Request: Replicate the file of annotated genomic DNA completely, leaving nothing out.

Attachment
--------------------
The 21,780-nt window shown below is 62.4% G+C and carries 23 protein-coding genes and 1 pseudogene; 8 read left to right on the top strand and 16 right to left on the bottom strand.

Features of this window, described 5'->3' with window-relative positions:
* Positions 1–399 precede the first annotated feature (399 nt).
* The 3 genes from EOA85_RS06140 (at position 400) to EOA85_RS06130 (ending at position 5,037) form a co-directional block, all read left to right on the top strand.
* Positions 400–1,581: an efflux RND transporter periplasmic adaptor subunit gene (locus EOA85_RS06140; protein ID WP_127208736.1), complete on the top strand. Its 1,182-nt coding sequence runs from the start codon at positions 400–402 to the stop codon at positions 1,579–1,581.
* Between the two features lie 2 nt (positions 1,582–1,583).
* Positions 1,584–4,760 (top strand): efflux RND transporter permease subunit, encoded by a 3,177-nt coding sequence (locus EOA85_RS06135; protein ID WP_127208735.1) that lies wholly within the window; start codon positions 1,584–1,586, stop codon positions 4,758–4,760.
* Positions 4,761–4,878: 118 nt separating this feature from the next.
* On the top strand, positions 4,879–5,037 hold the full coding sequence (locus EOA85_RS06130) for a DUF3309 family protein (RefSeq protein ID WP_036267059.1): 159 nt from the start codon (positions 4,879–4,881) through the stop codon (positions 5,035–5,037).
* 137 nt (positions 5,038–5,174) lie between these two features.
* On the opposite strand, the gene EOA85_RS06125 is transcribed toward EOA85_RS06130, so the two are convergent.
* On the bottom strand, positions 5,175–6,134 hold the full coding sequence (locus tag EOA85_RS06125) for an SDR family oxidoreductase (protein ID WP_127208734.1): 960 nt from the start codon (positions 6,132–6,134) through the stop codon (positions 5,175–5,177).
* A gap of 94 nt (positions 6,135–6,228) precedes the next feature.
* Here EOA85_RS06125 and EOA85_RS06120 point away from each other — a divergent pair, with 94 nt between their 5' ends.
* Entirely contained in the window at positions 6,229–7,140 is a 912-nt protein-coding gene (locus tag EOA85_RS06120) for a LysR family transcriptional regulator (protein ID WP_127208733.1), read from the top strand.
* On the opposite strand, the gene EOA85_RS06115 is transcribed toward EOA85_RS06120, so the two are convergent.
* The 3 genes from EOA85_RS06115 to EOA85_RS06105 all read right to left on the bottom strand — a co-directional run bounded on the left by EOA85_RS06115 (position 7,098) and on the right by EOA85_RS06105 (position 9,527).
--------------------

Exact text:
The 21,780-nt window shown below is 62.4% G+C and carries 23 protein-coding genes and 1 pseudogene; 8 read left to right on the top strand and 16 right to left on the bottom strand.

Features of this window, described 5'->3' with window-relative positions:
* Positions 1–399 precede the first annotated feature (399 nt).
* The 3 genes from EOA85_RS06140 (at position 400) to EOA85_RS06130 (ending at position 5,037) form a co-directional block, all read left to right on the top strand.
* Positions 400–1,581: an efflux RND transporter periplasmic adaptor subunit gene (locus EOA85_RS06140; protein ID WP_127208736.1), complete on the top strand. Its 1,182-nt coding sequence runs from the start codon at positions 400–402 to the stop codon at positions 1,579–1,581.
* Between the two features lie 2 nt (positions 1,582–1,583).
* Positions 1,584–4,760 (top strand): efflux RND transporter permease subunit, encoded by a 3,177-nt coding sequence (locus EOA85_RS06135; protein ID WP_127208735.1) that lies wholly within the window; start codon positions 1,584–1,586, stop codon positions 4,758–4,760.
* Positions 4,761–4,878: 118 nt separating this feature from the next.
* On the top strand, positions 4,879–5,037 hold the full coding sequence (locus EOA85_RS06130) for a DUF3309 family protein (RefSeq protein ID WP_036267059.1): 159 nt from the start codon (positions 4,879–4,881) through the stop codon (positions 5,035–5,037).
* 137 nt (positions 5,038–5,174) lie between these two features.
* On the opposite strand, the gene EOA85_RS06125 is transcribed toward EOA85_RS06130, so the two are convergent.
* On the bottom strand, positions 5,175–6,134 hold the full coding sequence (locus tag EOA85_RS06125) for an SDR family oxidoreductase (protein ID WP_127208734.1): 960 nt from the start codon (positions 6,132–6,134) through the stop codon (positions 5,175–5,177).
* A gap of 94 nt (positions 6,135–6,228) precedes the next feature.
* Here EOA85_RS06125 and EOA85_RS06120 point away from each other — a divergent pair, with 94 nt between their 5' ends.
* Entirely contained in the window at positions 6,229–7,140 is a 912-nt protein-coding gene (locus tag EOA85_RS06120) for a LysR family transcriptional regulator (protein ID WP_127208733.1), read from the top strand.
* On the opposite strand, the gene EOA85_RS06115 is transcribed toward EOA85_RS06120, so the two are convergent.
* The 3 genes from EOA85_RS06115 to EOA85_RS06105 all read right to left on the bottom strand — a co-directional run bounded on the left by EOA85_RS06115 (position 7,098) and on the right by EOA85_RS06105 (position 9,527).